The Origins of Works of Art: Rich Opportunities for the Thrifty Aesthete

Friday’s MusicIC takes place at the Englert; Saturday’s Dis/Unity is an Englert co-commission — archive photo

The upcoming week offers an unusually rich trove of aesthetic encounters for the inhabitants of Iowa City, many of which are intentionally transparent about the nature of the creative process as something nurtured by art itself. Much art — whether music, literature, painting, sculpture, or theater — springs from the artist’s attempt to communicate or convey a truth that has been revealed. This truth is rarely factual, or even propositional in nature — instead, it’s a new way of understanding the world. These revelations are always available to us, and we often encounter them happenstantially — those wordless encounters with truth, for example, that leave us speechless when we watch a particularly powerful sunset or see the striking form of a winter eagle soaring down from the skies to snare a fish from the river.

Sometimes movies hit me in this way, sometimes music will do the same. The paintings of Marc Chagall always make me want to open my mind to the universe, the way that Emily Dickinson’s poetry does. Most of these aesthetic encounters require that I translate the truth I witnessed in the art into another art form — I’m not a nineteenth-century poetess in Amherst, and I lack the fine motor skills required of a painter. I do enjoy narratives, however, and find that the ways that I echo back or reflect whatever truth I have experienced through my own way of inhabiting it results in a strikingly different product.

This emergence of art from art is common, far more common than we know (ask any artist where she finds inspiration). What is less common is having a broad canvas on which different examples are presented for your enjoyment. This week provides a range of distinct aesthetic encounters; places to explore what art can do at its most self-aware, moments where it spins gold into platinum.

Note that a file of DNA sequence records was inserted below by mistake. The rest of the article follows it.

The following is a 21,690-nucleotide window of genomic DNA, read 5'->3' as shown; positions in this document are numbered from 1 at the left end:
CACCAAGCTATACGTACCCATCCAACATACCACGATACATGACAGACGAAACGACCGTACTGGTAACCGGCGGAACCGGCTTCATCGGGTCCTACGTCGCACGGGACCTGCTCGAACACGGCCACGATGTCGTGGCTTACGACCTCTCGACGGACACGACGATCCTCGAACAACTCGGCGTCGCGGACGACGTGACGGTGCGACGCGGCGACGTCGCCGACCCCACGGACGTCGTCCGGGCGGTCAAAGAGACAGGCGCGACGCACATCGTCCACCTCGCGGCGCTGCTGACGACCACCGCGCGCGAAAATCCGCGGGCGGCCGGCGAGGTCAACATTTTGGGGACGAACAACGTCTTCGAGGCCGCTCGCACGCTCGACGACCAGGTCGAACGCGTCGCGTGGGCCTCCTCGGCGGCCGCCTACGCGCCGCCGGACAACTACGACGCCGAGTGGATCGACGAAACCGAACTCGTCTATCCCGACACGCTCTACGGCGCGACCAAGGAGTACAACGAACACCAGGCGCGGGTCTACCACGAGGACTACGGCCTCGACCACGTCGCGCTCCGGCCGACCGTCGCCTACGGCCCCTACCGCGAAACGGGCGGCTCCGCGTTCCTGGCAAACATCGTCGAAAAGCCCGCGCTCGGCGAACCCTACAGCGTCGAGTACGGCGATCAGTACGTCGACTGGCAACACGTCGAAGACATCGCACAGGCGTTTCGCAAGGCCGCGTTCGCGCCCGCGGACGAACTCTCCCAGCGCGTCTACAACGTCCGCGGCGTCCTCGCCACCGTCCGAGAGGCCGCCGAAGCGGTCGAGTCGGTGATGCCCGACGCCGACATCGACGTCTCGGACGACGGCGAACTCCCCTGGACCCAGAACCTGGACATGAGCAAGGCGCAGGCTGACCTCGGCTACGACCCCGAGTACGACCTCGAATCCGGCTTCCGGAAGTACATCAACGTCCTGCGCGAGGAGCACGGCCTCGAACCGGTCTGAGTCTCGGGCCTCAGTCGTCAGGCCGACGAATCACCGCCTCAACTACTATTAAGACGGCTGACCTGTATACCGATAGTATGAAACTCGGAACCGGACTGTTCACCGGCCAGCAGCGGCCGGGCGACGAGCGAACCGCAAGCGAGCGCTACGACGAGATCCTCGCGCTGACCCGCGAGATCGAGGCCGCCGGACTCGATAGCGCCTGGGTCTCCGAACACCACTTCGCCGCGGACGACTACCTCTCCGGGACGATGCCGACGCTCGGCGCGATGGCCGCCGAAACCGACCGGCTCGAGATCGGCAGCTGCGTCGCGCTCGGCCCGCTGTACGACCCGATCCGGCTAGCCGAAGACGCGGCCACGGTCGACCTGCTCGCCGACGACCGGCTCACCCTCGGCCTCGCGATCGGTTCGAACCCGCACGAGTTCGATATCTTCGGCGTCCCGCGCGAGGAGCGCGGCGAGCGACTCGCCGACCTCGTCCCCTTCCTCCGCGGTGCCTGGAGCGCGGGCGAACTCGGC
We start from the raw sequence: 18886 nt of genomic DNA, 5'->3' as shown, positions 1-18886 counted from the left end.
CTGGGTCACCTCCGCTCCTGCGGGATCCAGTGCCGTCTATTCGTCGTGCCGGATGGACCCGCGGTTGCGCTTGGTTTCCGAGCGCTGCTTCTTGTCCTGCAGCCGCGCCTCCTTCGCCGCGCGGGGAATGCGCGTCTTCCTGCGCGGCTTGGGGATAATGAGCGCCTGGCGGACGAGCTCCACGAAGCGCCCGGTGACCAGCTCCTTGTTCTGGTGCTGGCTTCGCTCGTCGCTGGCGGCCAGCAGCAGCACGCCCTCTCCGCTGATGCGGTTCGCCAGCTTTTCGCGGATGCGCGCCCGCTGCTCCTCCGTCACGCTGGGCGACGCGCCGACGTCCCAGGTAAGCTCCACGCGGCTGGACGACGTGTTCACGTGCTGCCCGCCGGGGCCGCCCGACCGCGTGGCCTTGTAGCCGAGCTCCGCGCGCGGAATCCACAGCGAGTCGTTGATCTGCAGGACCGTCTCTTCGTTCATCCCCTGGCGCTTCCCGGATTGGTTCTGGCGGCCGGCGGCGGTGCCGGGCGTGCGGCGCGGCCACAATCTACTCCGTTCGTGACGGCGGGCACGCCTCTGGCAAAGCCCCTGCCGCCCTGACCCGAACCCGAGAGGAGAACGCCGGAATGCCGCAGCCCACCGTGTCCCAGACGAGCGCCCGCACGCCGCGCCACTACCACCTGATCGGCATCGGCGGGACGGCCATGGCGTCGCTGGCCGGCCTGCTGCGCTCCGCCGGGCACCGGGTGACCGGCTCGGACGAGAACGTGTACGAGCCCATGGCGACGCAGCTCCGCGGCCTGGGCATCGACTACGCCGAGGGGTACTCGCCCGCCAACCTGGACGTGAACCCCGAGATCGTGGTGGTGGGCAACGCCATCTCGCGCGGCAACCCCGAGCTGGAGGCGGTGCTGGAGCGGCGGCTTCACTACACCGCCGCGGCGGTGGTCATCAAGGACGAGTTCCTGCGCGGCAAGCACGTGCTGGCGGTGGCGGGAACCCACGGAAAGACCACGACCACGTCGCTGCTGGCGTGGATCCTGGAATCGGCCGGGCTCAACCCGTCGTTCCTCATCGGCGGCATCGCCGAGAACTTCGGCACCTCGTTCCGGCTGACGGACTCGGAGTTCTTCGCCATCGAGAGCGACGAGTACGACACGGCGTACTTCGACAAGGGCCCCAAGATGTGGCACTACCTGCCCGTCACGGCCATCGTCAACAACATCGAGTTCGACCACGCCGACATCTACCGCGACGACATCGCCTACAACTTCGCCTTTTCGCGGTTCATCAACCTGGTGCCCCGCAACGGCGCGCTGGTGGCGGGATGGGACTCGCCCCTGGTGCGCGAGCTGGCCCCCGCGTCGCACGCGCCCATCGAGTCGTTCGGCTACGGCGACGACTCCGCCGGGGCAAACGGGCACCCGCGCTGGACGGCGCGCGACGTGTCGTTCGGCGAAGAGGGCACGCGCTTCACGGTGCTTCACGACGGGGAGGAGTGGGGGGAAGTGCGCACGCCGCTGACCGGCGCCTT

multiple venues — Wednesday, June 15–Saturday, June 18

The first possibility is the MusicIC programming, presented by the Iowa City UNESCO City of Literature. In its first year out from the Summer of the Arts organizing umbrella, the 2016 MusicIC program offers a series of intentionally inter-aesthetic experiences that expands on its origins with Hancher and the School of Music six years ago.

John Kenyon, director of the UNESCO City of Literature, is excited at the opportunity to, he says, “explode the definition of literature” to include music — especially as musical and literary narratives have a history of interconnections. This follows the desire to further democratize literature and open up the possibilities of music to those who believe, wrongly, that such things are overly complicated.